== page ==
Wednesday, April 25, 2012

The Experience of the Holy

Wednesday, April 25, 2012 -- Week of 3 Easter
St. Mark the Evangelist

Readings for the Daily Office (Book of Common Prayer)

the readings for Wednesday of 3 Easter, p. 961)
Psalms  38 (morning)        //        119:25-48 (evening)
Exodus 19:16-25
Colossians 1:15-23
Matthew 3:13-17

OR the readings for St. Mark (p. 997)
Morning Prayer:  Psalm 145; Ecclesiasticus 2:1-11; Acts 12:25 - 13:3
Evening Prayer:  Psalms 67, 96;  Isaiah 62:6012;  2 Timothy 4:1-11  

[Go to for an online version of the Daily Office including today's scripture readings.]

I chose the readings for Wednesday of 3 Easter

The Experience of the Holy

In Exodus we read of when God descended upon the top of Mount Sinai in fire, smoke and thunder to speak to Moses and to appear to the people.  Their sense of awe is palpable.  To get too close would be to die.  In Colossians we read of the growing sense of deepening reality that the early Church experiences as they reflect on the wonder of God mediated through Jesus Christ.  What they have experienced in his incarnation is an expression of God's creative presence at all times.  And today's Gospel recalls the baptism of Jesus when the heavens open and God declares him beloved.

From time to time I think each of us experiences the holy.  I think every human being has sensed the presence of the More, the Awesome, the Wonderful.  Such experiences are so different from our ordinary consciousness; I'm not sure we are always able to appreciate and treasure those holy moments.  It's too easy to let them fade or to rationalize them as something merely odd because we don't have reality-categories to fit them into.  Without categories, we can dismiss the penultimate as merely unreal.

There are times when contemplative prayer goes especially deep.  In those experiences, "I" disappear.  Any sense of my self as separate from the all evaporates.  There is no experience of time.  There is only everything.  The only sense of having experienced anything comes as "I" emerge out of the state of "no-I."  What is left is a deep sense of peace and connection with all that is.  A calm gladness that feels completely rested, at ease, present, content with what is.  It is like the echo of a fine vibration that continues in the background.  There is an exhilarated "yes" underneath whatever may have happened.

If that is what it is to experience God, then it is exquisite.  If that is what it is like not to exist, then it is fine with me.  The experience is so self-authenticating, that it feels much more real than ordinary life or ordinary consciousness.  It seems like a peek at the reality that is below appearances.  I can believe or hope, that in the deepest reality, in God, all opposites resolve, everything is truly reconciled, and a joyful peace that passes all understanding heals and unites everything, even the horrors of this world.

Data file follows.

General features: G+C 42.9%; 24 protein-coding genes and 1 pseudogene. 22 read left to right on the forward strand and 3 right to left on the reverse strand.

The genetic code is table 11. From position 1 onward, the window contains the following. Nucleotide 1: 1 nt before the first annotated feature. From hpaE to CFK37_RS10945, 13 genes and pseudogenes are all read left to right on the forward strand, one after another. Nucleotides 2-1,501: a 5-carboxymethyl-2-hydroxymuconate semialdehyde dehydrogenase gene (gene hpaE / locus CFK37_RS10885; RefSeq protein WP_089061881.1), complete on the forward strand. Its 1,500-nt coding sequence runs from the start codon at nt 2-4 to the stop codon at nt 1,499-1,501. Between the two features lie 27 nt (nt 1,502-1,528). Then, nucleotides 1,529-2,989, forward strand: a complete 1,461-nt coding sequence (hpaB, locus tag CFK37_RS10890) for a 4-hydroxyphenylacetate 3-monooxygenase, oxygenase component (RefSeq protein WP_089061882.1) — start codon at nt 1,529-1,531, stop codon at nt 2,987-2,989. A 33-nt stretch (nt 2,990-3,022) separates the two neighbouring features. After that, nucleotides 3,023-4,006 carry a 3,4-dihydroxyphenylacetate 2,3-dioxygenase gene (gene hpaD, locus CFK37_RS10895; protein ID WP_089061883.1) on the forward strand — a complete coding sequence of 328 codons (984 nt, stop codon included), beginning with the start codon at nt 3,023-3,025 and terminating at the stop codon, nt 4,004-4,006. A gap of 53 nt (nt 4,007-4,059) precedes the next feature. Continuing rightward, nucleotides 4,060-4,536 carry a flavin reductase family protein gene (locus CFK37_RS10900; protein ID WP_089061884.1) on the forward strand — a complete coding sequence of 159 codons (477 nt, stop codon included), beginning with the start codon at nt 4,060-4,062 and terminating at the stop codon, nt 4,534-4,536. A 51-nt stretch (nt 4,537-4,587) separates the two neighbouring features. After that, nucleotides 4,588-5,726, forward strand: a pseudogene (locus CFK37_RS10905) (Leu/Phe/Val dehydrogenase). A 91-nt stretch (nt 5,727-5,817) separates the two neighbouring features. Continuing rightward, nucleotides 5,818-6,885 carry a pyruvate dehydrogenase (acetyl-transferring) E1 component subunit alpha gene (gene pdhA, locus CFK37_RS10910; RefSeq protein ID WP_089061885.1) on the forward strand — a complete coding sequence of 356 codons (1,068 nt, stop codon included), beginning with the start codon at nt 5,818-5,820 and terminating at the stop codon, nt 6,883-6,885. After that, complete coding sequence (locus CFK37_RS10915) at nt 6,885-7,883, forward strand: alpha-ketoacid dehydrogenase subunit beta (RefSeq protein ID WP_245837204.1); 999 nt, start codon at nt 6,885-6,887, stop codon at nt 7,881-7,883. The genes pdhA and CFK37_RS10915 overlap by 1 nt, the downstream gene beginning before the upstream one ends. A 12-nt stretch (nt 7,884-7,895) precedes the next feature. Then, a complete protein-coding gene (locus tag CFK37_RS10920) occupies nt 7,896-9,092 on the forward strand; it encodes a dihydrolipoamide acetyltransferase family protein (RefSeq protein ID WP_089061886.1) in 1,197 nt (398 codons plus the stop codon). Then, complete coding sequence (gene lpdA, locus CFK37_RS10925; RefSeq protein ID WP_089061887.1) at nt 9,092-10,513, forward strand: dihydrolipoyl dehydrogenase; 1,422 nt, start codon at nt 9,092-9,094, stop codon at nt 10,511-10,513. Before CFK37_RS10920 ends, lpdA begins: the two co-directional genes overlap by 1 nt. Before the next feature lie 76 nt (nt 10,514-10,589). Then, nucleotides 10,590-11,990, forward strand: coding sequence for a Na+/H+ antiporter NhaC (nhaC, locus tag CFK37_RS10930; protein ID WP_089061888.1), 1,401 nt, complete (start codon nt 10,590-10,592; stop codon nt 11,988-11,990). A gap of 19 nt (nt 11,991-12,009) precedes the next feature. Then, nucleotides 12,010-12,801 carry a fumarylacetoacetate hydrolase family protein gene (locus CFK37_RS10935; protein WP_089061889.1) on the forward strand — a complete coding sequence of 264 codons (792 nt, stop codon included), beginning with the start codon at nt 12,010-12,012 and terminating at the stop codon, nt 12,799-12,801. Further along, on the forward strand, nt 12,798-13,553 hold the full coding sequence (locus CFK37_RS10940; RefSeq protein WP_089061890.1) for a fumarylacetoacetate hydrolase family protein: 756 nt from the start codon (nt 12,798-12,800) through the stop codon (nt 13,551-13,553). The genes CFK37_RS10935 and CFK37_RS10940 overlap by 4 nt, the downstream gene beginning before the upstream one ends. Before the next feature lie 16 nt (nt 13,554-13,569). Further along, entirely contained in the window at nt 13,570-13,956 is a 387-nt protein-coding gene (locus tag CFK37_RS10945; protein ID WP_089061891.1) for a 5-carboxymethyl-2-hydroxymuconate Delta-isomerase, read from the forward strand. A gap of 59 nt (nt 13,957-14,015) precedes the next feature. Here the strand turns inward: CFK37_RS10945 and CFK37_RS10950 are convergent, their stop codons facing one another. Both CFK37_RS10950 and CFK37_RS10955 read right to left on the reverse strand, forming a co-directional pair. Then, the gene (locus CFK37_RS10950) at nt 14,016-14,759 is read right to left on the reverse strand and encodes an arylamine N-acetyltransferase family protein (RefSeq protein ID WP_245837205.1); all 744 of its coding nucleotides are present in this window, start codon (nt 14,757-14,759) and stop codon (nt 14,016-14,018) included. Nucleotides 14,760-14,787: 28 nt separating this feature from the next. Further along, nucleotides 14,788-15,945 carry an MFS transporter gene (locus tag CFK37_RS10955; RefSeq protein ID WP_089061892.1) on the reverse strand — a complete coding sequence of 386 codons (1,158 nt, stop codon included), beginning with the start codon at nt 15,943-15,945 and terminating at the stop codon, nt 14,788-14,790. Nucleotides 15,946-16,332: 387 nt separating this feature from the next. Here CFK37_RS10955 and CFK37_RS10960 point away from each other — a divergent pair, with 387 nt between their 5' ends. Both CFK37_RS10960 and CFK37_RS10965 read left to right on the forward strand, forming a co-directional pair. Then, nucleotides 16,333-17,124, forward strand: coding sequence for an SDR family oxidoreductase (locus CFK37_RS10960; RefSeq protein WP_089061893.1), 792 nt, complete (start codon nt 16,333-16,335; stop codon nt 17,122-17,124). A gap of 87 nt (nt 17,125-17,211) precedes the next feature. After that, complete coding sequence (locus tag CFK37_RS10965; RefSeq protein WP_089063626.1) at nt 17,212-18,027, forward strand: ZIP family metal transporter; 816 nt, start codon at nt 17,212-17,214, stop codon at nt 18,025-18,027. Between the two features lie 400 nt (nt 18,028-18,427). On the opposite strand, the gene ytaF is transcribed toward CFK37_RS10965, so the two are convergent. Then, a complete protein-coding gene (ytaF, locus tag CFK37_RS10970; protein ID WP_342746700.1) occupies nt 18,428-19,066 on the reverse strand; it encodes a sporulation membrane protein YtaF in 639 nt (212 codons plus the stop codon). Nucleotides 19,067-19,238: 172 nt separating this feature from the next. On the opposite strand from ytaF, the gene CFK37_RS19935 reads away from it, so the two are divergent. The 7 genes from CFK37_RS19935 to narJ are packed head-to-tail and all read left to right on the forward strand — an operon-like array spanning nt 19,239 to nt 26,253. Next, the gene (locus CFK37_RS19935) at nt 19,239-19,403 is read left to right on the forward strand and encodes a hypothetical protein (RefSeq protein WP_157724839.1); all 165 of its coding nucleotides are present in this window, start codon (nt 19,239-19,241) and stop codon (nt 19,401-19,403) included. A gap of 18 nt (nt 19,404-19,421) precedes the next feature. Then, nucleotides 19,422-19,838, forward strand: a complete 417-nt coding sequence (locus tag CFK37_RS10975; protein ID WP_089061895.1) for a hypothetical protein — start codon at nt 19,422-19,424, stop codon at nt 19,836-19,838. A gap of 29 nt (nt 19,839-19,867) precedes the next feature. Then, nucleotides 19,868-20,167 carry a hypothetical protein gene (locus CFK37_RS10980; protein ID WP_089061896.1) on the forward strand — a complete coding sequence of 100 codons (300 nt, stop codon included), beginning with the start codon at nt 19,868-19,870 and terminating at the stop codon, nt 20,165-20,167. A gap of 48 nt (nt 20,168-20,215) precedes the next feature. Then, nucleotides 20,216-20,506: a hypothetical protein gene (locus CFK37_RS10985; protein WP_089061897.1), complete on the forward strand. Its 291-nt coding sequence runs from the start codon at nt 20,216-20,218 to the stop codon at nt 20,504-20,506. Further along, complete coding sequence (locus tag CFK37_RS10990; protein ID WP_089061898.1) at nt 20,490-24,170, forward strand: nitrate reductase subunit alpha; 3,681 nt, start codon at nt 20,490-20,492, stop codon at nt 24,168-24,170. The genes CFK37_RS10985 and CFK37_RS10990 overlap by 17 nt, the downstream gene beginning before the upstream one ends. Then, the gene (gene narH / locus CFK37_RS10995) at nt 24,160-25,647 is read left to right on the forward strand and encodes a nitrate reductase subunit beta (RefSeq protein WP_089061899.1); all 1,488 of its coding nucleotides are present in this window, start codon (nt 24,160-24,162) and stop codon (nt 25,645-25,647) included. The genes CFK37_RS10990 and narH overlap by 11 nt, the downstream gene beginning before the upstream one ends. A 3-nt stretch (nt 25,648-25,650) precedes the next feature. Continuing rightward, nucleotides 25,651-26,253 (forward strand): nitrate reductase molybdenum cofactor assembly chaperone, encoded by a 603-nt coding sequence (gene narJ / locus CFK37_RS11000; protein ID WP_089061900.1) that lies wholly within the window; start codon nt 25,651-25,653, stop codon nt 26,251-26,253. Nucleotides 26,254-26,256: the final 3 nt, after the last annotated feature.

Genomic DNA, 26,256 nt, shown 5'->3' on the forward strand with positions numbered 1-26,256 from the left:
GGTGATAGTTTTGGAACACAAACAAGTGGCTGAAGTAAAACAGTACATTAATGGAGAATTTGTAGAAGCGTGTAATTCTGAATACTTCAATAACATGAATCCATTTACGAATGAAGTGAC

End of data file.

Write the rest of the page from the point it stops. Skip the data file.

But I don't know with full certainty that this is really real.  It might be a trick of my imagination.  Or just some odd brain chemistry.  It might have no exterior reality beyond my brain.  It would be easy to dismiss.  There is nothing outside to authenticate, except the witness of religious mystic traditions.  And they could all be as crazy and deluded as I am. 

It is a choice for me to accept this experience as real, as an authentic experience of the Holy.  That choice changes my frameworks.  It influences my interpretations.  It grounds me in a faith in something more; something unifying and wonderful.  Living out of that reality feels more alive than dismissing or forgetting that reality.  If it is truly real, then life is more wonderful than I can imagine.  If it's not, that's okay too.  Just touching the possibility is fulfilling in and of itself.


 Audio podcast:  Listen to an audio podcast of the most recent Morning Reflections from today and the past week.  Go to:

About Morning Reflections
"Morning Reflections" is a brief thought about the scripture readings from the Daily Office of Morning and Evening Prayer according to the practice found in the Book of Common Prayer of the Episcopal Church.

Morning Prayer begins on p. 80 of the Book of Common Prayer.
Evening Prayer begins on p. 117
An online resource for praying the Daily Office is found at

Another form of the office from Phyllis Tickle's "Divine Hours" is available on our partner web site at this location

The Mission of St. Paul's Episcopal Church
is to explore and celebrate
God's infinite grace, acceptance, and love.

See our Web site at

Our Rule of Life: 
We aspire to...
    worship weekly
    pray daily
    learn constantly
    serve joyfully 
    live generously.

Lowell Grisham, Rector
St. Paul's Episcopal Church
Fayetteville, Arkansas


Post a Comment

Links to this post:

Create a Link

<< Home